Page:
We can also see that the symmetry of the Hamiltonian of the system plays an important role for the possibility of phase transitions, and also in determining the lower critical dimension of the system.
In particular the fact that for the Ising model phase transitions can occur for relies also on the fact that the Hamiltonian of the system has a discrete symmetry, namely its symmetry group is . This means that the boundary of magnetic domains has finite "thickness" (one lattice unit, since a boundary in this case simply separates two adjacent antiparallel spins).
However, if the degrees of freedom have a continuous symmetry things start getting different. For example, the Hamiltonian of the Heisenberg model (see A slightly trickier system: the Heisenberg model) is:
and in the case
the system has a rotational invariance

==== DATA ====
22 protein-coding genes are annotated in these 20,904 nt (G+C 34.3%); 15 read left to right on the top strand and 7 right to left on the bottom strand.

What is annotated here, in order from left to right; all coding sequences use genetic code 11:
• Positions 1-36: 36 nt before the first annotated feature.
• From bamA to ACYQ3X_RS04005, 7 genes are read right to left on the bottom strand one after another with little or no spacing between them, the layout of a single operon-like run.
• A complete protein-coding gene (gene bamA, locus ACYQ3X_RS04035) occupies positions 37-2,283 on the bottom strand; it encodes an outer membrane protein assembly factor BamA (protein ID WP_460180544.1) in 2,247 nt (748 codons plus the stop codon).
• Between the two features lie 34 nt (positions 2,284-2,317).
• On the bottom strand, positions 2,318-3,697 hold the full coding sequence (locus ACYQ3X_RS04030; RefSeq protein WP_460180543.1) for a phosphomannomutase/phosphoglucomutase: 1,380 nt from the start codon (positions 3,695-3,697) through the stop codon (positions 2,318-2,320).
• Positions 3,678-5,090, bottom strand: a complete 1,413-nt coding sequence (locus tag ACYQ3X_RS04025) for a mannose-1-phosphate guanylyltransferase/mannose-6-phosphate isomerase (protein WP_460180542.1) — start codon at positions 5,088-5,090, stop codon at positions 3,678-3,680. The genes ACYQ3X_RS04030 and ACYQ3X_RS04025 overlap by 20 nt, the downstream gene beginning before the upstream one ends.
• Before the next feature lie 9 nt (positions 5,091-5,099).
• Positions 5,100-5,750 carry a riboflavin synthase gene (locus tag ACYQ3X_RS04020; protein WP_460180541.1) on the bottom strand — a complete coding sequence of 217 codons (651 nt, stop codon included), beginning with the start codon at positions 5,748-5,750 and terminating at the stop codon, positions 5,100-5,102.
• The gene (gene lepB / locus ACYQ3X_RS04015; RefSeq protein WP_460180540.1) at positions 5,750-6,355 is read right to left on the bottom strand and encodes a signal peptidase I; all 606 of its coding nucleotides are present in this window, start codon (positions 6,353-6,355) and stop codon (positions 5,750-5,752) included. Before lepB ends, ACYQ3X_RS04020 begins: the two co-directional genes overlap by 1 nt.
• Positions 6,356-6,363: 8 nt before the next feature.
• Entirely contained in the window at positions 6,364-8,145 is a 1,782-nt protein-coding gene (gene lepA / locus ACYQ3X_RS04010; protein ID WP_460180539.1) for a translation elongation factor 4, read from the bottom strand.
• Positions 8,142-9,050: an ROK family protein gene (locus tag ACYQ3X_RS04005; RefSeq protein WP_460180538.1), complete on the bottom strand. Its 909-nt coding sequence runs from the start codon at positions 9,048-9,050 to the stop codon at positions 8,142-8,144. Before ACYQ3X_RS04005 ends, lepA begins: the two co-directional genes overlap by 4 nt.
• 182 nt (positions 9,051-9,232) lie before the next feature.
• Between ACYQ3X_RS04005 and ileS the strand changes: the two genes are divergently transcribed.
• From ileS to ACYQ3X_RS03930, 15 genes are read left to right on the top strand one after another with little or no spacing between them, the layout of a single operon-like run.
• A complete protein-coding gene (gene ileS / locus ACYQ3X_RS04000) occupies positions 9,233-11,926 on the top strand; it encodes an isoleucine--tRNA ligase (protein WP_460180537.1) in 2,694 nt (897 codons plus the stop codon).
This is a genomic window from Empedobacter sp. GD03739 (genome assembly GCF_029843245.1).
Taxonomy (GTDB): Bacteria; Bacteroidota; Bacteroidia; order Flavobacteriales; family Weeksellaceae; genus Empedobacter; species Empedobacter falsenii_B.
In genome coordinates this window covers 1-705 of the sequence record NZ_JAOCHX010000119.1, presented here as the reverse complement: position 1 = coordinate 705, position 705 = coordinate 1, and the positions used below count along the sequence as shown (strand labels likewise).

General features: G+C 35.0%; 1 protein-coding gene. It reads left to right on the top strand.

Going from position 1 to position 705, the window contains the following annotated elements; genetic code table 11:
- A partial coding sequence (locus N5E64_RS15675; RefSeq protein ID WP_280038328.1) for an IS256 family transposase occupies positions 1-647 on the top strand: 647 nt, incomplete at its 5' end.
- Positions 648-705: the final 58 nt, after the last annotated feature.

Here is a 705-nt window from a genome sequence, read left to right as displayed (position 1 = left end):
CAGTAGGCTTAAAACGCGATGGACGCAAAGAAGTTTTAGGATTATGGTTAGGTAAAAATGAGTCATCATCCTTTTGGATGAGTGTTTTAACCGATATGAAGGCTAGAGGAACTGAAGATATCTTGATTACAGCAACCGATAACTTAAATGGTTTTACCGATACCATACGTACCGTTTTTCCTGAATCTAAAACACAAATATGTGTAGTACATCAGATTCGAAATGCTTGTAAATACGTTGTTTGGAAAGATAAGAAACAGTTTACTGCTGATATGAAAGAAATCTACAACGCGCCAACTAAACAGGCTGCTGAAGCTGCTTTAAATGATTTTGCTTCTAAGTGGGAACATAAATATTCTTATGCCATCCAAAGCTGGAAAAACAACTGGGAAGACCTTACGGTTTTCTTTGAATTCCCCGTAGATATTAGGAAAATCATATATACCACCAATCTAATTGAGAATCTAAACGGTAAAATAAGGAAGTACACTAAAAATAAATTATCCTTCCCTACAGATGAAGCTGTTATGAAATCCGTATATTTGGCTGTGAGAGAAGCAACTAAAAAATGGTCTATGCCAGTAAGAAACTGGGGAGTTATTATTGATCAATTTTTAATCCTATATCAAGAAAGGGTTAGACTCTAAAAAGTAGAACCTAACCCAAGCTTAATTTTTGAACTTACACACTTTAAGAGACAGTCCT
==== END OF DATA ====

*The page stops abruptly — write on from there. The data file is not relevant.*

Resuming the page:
. In fact, if
then we easily see that:
(of course if
then the Hamiltonian will be invariant only under
In this case since the system has a wider symmetry its entropy will be much larger
, and so we need more energy if we want long range order in the Heisenberg model at
(in other words, the dimension of the domain wall will be comparable to the size of the system).
- ↑ Very intuitively, since there are "more directions" for the spins, there will be much more possible configurations for the system.